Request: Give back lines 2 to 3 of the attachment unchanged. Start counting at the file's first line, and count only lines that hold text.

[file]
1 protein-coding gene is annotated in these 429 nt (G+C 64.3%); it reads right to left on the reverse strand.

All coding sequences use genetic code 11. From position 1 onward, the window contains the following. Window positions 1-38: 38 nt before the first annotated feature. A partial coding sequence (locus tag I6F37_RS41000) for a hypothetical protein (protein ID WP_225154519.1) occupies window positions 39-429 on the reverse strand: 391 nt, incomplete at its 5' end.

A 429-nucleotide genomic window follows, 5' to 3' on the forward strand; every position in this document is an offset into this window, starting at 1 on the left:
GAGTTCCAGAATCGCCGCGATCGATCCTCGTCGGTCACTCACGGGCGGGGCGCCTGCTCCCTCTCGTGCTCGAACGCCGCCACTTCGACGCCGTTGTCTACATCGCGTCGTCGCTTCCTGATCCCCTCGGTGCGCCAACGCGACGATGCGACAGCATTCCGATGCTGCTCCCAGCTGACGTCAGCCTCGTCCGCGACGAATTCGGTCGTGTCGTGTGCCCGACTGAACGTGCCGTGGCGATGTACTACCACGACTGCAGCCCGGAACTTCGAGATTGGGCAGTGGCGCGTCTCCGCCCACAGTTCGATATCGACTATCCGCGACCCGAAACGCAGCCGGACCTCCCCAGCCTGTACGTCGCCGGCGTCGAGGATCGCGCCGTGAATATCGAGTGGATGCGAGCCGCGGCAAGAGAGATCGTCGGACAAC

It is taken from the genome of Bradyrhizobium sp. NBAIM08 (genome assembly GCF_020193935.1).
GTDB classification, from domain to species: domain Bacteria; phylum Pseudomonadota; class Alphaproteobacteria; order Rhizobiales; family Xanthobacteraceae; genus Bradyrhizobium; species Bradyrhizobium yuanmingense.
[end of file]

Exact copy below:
All coding sequences use genetic code 11. From position 1 onward, the window contains the following. Window positions 1-38: 38 nt before the first annotated feature. A partial coding sequence (locus tag I6F37_RS41000) for a hypothetical protein (protein ID WP_225154519.1) occupies window positions 39-429 on the reverse strand: 391 nt, incomplete at its 5' end.

A 429-nucleotide genomic window follows, 5' to 3' on the forward strand; every position in this document is an offset into this window, starting at 1 on the left: